P. Sloan Joseph
Greer Middle School
1.) Tell us about your role as an educator. What does your typical day look like?
My primary role as the Instructional Technology Coach is to assist classroom teachers in the planning, preparation, and implementation of technology integration. This includes virtual and in-person meetings (individual, full staff, grade level, subject area, PLCs, leadership team), classroom observations, co-teaching and model teaching. In addition to these daily interactions with faculty and staff, I am present in the halls during transitions. This helps me to build rapport with students, while also supporting teachers and administrators with supervising these transitions. I also serve as the school webmaster which requires me to update our school website and social media throughout the day with important information and images of student learning.
2.) What’s your education philosophy summed up in one sentence?
I believe that when students are in safe, engaging, and racially inclusive learning environments, they are able to learn content that will help them positively contribute to their communities.
3.) Why did you become an educator?
I became an educator to assist students in their journey of becoming confident and competent individuals who will positively contribute to their communities.
4.) As an SCASCD Emerging Leader, how do you hope to have a greater effect on education in your community and beyond?
As an SCASCD Emerging Leader, I hope I will have more opportunities to learn and share with educational leaders and educational organizations about the topics of social-emotional learning, effective instructional practices, and racially inclusive learning environments. By having more knowledge and experience in these areas, I hope to be more equipped to inform, inspire, and influence changes at my school, within my district, and when presenting at state and national conferences.
5.) What types of professional development (books, DVDs, webinars, courses) have made a difference in your career?
A few professional development resources that have made a difference in my career are:
Websites: Edutopia, Cult of Pedagogy, Control+Alt+Achieve, ASCD, SCASCD, AMLE, and SCAMLE
Books: Closing the Attitude Gap (Baruti Kafele), Teach Like A Champion (Doug Lemov), The Hack Learning Series
Courses: Obtaining my master’s degree in School Administration and the Trauma-Informed Teaching series with the Greenville County School District (facilitated by TJ Rumler).
Other: Over the past 2-3 years I have participated in Twitter chats which connects me to resources from educators from all over the world.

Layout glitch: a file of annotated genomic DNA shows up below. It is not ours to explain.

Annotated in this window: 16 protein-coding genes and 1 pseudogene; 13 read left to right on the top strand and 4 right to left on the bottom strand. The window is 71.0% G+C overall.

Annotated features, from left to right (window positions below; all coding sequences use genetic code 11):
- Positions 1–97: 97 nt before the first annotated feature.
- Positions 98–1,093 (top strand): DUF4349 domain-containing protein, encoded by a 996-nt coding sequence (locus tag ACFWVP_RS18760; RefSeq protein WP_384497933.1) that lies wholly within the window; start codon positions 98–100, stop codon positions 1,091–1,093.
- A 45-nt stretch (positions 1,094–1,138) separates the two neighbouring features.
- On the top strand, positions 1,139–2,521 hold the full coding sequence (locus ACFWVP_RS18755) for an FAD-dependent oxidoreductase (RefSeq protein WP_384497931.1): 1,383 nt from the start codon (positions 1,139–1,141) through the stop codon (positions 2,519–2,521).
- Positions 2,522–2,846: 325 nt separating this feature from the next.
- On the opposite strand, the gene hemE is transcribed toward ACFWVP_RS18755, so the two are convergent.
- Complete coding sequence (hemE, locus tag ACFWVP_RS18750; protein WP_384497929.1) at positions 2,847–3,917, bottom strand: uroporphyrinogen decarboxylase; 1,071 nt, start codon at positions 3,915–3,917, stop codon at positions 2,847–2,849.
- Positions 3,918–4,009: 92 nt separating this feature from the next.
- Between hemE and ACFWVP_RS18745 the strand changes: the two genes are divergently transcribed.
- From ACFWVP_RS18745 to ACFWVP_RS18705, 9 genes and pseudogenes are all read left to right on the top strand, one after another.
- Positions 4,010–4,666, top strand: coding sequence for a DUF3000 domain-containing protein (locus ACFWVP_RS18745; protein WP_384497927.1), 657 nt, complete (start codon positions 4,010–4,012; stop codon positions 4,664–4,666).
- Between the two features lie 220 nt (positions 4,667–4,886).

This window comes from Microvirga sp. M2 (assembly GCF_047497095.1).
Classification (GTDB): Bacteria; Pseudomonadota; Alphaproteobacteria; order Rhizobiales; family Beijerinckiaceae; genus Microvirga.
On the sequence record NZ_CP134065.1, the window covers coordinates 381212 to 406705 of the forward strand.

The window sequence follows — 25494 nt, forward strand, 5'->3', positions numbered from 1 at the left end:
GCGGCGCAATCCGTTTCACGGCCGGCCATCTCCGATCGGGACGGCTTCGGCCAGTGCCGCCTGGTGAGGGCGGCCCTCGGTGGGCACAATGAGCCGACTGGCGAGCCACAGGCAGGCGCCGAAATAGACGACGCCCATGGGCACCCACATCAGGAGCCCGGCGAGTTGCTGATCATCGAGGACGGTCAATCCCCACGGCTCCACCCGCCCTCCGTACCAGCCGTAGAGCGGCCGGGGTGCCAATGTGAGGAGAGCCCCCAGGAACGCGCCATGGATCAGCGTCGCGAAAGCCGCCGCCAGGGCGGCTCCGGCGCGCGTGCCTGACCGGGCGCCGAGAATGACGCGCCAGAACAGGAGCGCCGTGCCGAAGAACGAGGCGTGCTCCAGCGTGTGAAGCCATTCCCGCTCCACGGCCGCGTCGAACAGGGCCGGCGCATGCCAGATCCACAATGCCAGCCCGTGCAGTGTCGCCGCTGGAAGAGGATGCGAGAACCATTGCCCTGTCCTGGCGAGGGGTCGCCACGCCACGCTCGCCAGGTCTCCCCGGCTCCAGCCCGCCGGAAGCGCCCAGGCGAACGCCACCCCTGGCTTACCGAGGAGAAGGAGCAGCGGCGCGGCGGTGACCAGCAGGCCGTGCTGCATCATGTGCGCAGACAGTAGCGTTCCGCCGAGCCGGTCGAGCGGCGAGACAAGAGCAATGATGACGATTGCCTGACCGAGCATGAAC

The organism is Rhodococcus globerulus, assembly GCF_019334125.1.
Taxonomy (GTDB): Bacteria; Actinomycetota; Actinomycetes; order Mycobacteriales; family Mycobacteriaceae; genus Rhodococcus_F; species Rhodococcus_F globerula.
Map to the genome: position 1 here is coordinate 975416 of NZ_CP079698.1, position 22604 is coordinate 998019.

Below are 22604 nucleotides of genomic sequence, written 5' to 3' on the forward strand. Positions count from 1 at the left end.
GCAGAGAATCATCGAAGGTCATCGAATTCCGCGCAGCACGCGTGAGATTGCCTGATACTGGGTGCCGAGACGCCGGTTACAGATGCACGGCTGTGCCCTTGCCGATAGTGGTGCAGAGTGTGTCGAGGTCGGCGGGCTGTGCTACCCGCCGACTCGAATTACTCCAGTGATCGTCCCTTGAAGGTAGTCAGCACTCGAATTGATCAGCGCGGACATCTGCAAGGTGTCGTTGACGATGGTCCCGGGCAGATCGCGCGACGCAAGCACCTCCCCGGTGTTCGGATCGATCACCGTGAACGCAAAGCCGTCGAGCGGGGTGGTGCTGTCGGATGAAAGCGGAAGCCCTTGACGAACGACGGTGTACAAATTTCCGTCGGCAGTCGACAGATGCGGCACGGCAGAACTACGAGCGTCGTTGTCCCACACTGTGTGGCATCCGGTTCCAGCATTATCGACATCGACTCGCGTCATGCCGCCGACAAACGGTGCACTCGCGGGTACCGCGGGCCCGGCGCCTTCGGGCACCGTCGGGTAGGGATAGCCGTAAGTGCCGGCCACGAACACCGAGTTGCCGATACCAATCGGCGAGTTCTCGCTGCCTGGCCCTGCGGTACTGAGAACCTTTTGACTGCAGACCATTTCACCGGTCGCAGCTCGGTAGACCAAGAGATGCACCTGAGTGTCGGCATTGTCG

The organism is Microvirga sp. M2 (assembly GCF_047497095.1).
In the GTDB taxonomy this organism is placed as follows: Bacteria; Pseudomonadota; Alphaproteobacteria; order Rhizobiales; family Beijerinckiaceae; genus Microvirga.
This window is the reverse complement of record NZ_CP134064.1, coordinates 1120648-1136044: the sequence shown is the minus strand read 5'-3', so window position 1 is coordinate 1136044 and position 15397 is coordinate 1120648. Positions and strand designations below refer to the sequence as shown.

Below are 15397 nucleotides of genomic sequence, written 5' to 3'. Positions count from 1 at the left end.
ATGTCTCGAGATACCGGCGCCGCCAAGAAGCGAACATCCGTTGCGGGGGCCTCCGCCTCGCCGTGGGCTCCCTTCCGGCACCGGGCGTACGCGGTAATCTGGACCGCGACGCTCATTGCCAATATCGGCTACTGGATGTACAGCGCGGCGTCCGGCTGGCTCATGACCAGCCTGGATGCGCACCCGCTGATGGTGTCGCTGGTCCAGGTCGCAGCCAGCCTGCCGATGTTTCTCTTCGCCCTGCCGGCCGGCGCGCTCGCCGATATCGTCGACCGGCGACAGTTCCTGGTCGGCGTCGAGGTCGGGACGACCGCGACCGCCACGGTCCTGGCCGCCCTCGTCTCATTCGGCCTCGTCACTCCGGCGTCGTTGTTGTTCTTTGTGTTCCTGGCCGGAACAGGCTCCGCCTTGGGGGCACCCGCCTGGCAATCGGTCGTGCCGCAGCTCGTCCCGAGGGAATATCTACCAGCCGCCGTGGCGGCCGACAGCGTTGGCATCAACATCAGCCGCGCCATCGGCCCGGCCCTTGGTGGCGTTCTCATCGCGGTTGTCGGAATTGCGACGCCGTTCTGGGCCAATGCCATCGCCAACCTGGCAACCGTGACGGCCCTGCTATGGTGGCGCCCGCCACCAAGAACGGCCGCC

6.) Was there a pivotal moment when you realized your career choice in education was the correct one? Describe that time.
The pivotal moment that confirmed by choice to become an educator was during my second year of teaching. I had several seniors from my first year of teaching come back to visit me during their Winter Break from college. They shared their appreciation for my support and how much my classes prepared them for success during their first semester in college.
7.) If you could make one major change in education, what would it be?
If I could make one major change in education it would be rewriting curriculum to ensure it is culturally responsive and racially inclusive. School should be a safe space for students. Curriculum that does not reflect diverse cultural experiences has the tendency to perpetuate stereotypes and negatively impact the learning environment (academically, behaviorally, socially, emotionally, etc.)
8.) What is your most rewarding experience as an educator?
My most rewarding experience as an educator has been the long-term relationships I've built with my former students. Over the past seventeen years, many of my students have kept in touch with me and remind me of how I've impacted their lives. Whenever they contact me, it reminds me that my job is to sow seeds, whether I see the "fruit" or not. Some students immediately show progress and others need more time. These students work in various industries throughout the country which is evidence of the impact educators have on the development of our society. My connection to my former students fuels my passion to be the kind of educator that helped me to become who I am today.